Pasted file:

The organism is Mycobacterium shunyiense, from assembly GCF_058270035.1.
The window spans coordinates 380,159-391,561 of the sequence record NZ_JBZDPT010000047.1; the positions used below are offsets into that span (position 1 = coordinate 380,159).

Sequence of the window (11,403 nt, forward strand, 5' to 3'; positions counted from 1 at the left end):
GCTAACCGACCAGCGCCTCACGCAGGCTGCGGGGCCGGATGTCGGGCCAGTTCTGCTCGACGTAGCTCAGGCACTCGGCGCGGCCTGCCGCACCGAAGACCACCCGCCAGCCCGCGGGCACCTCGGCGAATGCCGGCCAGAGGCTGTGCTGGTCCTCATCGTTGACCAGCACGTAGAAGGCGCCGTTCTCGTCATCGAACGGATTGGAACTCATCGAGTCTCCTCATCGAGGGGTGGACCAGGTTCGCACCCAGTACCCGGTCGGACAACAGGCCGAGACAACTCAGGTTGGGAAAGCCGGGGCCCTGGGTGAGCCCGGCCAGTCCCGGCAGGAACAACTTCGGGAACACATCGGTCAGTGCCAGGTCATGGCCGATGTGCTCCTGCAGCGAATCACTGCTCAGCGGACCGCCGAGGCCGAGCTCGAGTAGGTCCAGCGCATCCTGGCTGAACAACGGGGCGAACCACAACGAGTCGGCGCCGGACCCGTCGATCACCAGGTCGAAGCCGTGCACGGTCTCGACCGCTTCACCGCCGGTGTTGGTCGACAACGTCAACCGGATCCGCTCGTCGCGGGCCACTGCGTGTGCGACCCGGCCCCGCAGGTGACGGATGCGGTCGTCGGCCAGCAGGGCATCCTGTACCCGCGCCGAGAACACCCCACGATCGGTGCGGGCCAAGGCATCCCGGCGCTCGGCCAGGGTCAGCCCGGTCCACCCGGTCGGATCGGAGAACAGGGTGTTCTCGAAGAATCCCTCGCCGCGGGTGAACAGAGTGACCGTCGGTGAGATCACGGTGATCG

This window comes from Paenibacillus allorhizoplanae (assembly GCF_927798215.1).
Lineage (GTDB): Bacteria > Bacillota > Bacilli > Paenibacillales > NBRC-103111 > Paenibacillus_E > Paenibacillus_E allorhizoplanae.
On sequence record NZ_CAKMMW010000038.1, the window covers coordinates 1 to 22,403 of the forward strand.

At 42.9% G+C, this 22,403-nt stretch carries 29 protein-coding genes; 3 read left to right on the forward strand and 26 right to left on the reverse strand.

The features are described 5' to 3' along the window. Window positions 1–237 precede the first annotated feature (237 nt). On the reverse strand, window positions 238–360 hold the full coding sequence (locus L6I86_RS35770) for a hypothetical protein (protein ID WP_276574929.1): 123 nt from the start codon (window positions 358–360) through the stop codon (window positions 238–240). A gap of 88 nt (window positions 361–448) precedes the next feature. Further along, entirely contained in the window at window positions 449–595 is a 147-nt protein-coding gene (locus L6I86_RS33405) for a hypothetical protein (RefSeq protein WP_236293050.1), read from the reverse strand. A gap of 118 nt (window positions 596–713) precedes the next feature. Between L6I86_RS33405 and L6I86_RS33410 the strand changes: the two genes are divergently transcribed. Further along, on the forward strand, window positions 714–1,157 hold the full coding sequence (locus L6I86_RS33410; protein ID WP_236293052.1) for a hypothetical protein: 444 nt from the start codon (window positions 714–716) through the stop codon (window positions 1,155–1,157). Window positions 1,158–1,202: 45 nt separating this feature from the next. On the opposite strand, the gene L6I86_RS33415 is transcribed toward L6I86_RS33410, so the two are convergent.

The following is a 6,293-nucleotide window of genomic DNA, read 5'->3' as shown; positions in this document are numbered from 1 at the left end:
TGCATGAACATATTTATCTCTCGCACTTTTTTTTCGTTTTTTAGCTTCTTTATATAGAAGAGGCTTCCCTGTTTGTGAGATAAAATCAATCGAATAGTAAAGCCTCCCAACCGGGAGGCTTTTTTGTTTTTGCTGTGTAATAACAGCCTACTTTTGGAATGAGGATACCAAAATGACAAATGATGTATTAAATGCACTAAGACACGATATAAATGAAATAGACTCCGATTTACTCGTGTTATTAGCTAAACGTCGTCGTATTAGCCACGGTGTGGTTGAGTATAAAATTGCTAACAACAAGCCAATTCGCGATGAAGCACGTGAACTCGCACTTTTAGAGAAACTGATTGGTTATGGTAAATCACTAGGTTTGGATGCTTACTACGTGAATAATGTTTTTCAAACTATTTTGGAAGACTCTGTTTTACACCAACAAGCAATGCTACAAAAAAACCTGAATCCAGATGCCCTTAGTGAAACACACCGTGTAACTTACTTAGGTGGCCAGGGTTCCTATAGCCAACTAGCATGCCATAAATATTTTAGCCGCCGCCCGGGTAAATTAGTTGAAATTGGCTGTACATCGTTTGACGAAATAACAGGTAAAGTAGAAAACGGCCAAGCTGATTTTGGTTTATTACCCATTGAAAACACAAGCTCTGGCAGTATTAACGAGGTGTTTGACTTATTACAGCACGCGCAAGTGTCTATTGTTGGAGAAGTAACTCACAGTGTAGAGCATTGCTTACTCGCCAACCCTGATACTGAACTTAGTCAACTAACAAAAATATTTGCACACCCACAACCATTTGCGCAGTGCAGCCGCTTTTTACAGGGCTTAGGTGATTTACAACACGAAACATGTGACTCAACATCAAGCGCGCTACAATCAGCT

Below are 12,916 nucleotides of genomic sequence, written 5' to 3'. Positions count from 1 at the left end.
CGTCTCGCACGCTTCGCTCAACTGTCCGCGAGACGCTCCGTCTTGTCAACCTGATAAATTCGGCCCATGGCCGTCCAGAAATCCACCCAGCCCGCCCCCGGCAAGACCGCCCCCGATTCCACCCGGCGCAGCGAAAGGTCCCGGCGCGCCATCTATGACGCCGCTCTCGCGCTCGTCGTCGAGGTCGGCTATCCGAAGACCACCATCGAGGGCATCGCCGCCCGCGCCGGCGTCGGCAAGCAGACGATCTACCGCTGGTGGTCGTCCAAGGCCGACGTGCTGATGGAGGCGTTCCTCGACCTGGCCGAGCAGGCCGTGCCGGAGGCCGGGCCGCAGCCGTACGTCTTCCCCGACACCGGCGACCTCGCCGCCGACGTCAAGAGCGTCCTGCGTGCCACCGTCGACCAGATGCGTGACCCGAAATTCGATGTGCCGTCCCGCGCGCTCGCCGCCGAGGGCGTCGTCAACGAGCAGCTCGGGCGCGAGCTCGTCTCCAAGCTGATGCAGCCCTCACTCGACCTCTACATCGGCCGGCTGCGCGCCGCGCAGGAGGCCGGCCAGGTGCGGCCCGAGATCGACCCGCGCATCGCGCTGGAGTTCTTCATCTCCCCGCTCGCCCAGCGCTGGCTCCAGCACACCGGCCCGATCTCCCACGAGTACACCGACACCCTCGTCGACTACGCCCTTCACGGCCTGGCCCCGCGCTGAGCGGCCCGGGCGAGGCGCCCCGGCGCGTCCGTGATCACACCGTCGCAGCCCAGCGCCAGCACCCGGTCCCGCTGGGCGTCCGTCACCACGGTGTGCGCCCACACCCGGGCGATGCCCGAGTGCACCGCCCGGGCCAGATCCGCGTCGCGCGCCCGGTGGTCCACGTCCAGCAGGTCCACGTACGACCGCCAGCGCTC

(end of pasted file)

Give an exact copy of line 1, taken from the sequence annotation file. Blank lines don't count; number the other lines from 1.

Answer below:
The organism is Mycobacterium shunyiense, from assembly GCF_058270035.1.